Once at a writers’ workshop I was scolded for making 19th century people act like moderns. At the time I was a very sensitive writer and felt briefly that she’d exposed some great flaw in my writing about a gay missionary so I said very little in my defense. Racing home that night I re-read Walt Whitman and the case against Oscar Wilde and felt re-assured that people are people (just like Depeche Mode once sang about).
Any time I come across someone who says people were better in the 19th century I turn their attention to a couple of great books by Thomas P. Lowry, MD that at least give us insight into the manly side of human frailty. Let’s have a short look into the highly entertaining and informative The Story the Soldiers Wouldn’t Tell Sex in the Civil War:
Captain M.G. Tousely wrote a long letter directly to the president, complaining of the catalogs of obscene material being sent to the troops, and enclosed a sample catalog thus preserving the material for posterity in the National Archives . . .The flyer from Richards and Roche . . .features “New Pictures for Bachelors” including a “party of beautiful young girls” bathing in a spring, “mermaids wearing only mist and foam,” “The Temptation of St. Anthony,” showing the “naked charms” of the evil ones, and “Storming the Enemy’s Breastworks” in which a Union soldier makes “an indelicate assault” upon a Southern girl.
The Hoskins catalog offered other merchandise as well: “spicy” song books, French tobacco boxes (in the shape of human manure), marked playing cards, transparent playing cards watermarked with naked women, French ticklers, love pwders, false moustaches, didos, three types of condoms, and stereoscopic pictures . . .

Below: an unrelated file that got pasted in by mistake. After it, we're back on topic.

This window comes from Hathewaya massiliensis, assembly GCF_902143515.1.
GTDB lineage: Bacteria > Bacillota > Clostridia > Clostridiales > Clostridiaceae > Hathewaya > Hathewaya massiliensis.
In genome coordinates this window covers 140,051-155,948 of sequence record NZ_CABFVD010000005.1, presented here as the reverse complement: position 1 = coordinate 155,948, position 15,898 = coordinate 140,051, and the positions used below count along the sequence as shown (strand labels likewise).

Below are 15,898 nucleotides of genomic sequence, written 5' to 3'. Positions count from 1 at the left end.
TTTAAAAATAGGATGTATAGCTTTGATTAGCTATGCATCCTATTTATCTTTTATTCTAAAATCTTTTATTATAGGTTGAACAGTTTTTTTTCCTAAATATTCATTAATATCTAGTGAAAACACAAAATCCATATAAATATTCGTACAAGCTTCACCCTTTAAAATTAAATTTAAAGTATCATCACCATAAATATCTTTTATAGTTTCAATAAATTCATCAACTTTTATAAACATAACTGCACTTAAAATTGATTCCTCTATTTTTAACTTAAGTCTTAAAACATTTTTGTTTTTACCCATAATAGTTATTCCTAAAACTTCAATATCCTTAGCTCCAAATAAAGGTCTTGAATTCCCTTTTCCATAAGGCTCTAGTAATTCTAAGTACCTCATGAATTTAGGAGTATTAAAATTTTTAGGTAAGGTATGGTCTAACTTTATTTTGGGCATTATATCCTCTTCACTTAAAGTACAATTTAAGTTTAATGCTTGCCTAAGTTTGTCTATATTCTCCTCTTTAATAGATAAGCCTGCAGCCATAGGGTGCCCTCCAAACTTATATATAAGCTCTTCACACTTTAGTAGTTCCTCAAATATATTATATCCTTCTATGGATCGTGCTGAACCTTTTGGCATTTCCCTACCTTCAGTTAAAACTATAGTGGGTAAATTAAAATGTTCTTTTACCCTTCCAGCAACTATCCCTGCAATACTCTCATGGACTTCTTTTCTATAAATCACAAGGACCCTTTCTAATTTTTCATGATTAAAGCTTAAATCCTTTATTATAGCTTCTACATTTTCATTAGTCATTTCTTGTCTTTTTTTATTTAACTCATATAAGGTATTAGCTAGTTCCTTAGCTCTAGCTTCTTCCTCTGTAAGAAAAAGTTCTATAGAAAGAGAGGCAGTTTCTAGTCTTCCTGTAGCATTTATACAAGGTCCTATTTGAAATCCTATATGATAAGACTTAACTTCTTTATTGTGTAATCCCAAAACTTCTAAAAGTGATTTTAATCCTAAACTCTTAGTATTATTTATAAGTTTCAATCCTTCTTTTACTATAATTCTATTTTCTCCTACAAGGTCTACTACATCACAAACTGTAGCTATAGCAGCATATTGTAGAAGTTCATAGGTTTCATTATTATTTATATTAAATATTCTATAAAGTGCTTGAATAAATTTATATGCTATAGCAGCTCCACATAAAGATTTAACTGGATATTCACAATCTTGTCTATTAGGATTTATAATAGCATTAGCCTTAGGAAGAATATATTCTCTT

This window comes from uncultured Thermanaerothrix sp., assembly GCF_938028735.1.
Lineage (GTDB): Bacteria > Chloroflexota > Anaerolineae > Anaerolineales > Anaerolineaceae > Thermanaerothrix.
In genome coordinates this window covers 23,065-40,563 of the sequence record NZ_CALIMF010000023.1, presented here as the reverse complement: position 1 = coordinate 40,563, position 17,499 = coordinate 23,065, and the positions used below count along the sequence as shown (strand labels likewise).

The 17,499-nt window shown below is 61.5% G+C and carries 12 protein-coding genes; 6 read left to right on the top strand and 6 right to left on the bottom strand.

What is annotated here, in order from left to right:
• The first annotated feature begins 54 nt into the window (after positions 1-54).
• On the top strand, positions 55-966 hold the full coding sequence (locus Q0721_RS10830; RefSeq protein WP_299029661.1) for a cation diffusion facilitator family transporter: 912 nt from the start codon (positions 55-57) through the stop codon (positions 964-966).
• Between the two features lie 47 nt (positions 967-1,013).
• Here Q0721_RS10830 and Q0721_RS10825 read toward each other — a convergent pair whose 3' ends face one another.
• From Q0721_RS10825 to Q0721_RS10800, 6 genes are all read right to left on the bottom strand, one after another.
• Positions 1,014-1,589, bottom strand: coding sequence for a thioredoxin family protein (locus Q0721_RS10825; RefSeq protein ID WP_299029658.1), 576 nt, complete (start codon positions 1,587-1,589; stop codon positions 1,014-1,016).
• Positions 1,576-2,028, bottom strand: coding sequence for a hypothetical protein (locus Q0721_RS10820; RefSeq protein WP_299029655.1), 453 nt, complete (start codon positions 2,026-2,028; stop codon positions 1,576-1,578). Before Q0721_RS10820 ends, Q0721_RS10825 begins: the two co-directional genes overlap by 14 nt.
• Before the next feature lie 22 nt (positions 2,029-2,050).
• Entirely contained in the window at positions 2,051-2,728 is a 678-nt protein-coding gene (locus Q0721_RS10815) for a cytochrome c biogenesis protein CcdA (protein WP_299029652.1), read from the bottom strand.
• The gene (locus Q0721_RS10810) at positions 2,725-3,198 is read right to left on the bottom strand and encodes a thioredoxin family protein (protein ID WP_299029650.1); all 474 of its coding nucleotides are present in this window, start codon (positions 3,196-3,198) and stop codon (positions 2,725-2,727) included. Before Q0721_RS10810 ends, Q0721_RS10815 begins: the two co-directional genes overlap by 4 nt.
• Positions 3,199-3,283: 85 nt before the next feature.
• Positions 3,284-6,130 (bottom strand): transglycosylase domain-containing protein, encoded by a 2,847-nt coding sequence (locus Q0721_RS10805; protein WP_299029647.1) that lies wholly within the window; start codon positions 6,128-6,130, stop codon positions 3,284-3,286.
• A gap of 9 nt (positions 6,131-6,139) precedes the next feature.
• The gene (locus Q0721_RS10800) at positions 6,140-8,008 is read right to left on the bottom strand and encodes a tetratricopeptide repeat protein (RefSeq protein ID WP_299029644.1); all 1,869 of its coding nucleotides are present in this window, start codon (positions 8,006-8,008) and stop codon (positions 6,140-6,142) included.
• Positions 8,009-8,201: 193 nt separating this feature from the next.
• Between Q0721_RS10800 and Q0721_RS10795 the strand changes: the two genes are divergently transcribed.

For only $3 a dozen, the soldier could receive, post paid, cartes de visite of “London and Paris voluptuaries,” portraying “the mysteries and delights of naked femail beauty, male and femaile together and separate.” The pieces de resitance were microscopic photos, set in stick pins, showing, when held close to the eye, “two or more figures photographed from life, engaged in sexual enjoyment.”
So much for the purity of gentlemen in the 1860’s! But knowing this doesn’t make me a cynic. I like knowing that people were just as real back then. What I admire about the Victorians is not that they attained perfection, but that they had a hope that with God and then science that they could improve themselves and others. They had standards. I’m not certain we have them anymore.
The Story the Soldiers Wouldn’t Tell (sex)
Tarnished Eagles (courtmartial cases with tons of sex, fights, drugs and all round bad behavior–very funny–great cuss words as well!)
Both by Dr. Lowry